Indebted ASEAN companies will feel Fed’s rate rise
While the markets could not have been surprised about the U.S. Federal Reserve's decision to raise interest rates after a series of warnings since mid-2013, the key question is whether Asia is ready.
This op-ed was originally republished in Nikkei Asian Review.
Low interest rates and booming consumption have fueled a credit binge in the loan and bond markets of emerging Asia, especially those of the Association of Southeast Asian Nations.
ASEAN companies account for much of the increase in leverage, with the region’s governments and households behaving much more prudently. With corporate debt now at a level equivalent to about 80% of ASEAN gross domestic product, the real question is whether these companies can withstand two major shocks: a fall in revenue due to a slowing China and a rise in interest burdens due to the Fed’s tightening. The latter is especially problematic, given the relatively high reliance on offshore borrowing in corporate financing strategies over the last few years.
Getting at corporate vulnerability for the five largest ASEAN economies — Indonesia, Malaysia, the Philippines, Singapore and Thailand — requires digging down to a micro level. On the surface, Singapore’s corporate sector looks set for trouble as it is by far the most leveraged in ASEAN. Corporate debt there is already at over 250% of GDP and has been growing the fastest in ASEAN over the last five years; as a share of GDP, corporate debt has risen 50 percentage points since 2010.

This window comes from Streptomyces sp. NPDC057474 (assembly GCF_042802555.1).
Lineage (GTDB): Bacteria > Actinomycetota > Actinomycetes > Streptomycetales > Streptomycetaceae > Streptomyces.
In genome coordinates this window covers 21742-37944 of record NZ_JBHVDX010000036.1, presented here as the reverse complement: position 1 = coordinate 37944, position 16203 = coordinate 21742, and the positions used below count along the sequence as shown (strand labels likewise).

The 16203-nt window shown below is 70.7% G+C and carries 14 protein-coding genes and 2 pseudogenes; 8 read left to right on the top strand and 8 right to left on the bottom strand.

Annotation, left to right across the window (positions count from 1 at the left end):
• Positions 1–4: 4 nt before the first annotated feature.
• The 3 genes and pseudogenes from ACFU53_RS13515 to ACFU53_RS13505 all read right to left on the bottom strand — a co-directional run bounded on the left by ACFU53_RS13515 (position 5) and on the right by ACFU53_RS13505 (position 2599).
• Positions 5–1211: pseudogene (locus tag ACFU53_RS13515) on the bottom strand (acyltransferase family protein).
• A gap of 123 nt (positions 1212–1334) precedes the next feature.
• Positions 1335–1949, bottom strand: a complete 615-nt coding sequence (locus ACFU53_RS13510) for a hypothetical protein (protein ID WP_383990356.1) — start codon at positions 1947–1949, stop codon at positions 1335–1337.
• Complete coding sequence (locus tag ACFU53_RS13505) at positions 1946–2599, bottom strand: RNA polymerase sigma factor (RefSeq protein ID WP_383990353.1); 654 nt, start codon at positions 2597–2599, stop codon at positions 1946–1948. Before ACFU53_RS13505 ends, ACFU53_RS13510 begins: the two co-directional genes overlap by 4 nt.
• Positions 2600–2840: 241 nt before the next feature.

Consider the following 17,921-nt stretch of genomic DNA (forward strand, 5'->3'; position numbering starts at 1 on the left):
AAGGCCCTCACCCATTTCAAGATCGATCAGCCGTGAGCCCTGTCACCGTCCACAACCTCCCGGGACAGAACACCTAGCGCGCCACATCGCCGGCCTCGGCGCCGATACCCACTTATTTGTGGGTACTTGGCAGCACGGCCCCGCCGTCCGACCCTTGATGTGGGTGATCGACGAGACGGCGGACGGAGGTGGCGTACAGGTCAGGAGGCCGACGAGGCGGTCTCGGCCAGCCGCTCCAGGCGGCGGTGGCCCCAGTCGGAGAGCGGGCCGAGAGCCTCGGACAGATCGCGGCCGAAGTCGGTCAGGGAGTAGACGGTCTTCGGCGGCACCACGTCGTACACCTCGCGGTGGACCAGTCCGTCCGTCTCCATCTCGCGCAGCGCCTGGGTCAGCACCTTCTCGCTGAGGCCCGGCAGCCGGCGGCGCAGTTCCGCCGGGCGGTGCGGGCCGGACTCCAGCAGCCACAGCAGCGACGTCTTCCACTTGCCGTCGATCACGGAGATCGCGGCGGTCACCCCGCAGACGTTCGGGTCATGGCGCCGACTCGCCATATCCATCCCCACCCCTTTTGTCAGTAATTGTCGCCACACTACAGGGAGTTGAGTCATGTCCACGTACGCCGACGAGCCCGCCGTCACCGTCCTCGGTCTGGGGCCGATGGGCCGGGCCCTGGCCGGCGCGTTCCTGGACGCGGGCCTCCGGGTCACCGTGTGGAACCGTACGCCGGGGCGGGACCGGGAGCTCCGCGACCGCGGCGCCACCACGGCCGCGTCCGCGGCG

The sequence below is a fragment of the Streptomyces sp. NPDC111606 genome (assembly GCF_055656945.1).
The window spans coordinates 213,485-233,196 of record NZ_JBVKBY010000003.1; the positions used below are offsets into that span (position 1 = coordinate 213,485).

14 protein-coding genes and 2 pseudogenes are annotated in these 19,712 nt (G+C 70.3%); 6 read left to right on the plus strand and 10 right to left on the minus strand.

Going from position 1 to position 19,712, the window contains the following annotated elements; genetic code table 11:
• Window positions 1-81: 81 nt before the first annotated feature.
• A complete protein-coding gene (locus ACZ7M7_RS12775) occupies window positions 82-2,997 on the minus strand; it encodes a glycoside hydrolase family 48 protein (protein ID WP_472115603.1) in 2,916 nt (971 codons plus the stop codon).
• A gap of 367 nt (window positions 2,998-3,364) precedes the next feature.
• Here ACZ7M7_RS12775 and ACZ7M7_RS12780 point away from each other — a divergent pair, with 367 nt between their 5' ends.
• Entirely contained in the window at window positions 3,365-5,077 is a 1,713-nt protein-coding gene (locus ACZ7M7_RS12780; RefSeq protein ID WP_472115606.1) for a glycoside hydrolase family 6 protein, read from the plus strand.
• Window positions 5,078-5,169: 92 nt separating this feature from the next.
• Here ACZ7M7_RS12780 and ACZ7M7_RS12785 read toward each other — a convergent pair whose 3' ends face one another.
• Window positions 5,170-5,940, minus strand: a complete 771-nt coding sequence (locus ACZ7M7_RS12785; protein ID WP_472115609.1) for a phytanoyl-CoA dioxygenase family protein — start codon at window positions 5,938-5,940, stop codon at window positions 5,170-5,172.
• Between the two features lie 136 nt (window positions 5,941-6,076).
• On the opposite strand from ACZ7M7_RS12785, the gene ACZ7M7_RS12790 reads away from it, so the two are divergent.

Indonesia has the lowest corporate debt-to-GDP ratio among the five economies, but the finances of its companies are comparatively dire. Looking at ASEAN’s 250 largest companies in terms of key financial indicators such as ratios for debt-to-equity, short-term to total debt, interest expenses to earnings before interest, tax, depreciation and amortization, and interest expense to total debt, there are as many as 13 Indonesian companies among the 50 weakest. As many as seven Indonesian companies are among the 10 most vulnerable; there are comparatively few Malaysian or Philippine companies among the ranks of the weakest.
A higher share of the borrowings of Indonesian companies has been in U.S. dollars, compared with elsewhere in ASEAN, making them more exposed to the Fed’s rate moves; Singaporean companies have taken on far more U.S. dollar debt than their Indonesian counterparts, but their local currency borrowings have been even greater. Also, many Singaporean borrowers of U.S. dollars are financial companies. Thai companies have notably deleveraged over the past year.
Indonesian companies are the most exposed to the negative revenue shock from a slowing China and a related fall in commodity prices, as 60% of Indonesia’s exports are commodity-related. Also, Indonesian corporate debt is proportionately high when compared against the country’s foreign reserves.
In terms of sectors, energy as well as capital goods stand out as particularly risky in ASEAN. These categories again include quite a few Indonesian names in coal, steel, and oil and gas. Given their dependence on China and commodities, it will be difficult for Indonesian companies to export their way out of the current malaise, even with the help of a cheaper rupiah. Some coal miners have already sought debt restructuring.
Tumbling revenues from excessive exposure to China’s overcapacity have brought some Indonesian companies to a difficult point. Fed tightening cannot but make the situation even harder for them, so there could be more negative surprises from some of these companies if capital outflows accelerate.
The fact that Indonesian companies may be the hardest hit does not mean that other ASEAN companies should rest on their laurels, as they are all generally over-leveraged compared with counterparts in other markets, in particular the U.S. This means more bad news is likely ahead for the ASEAN corporate world, especially in the energy and capital goods sectors.
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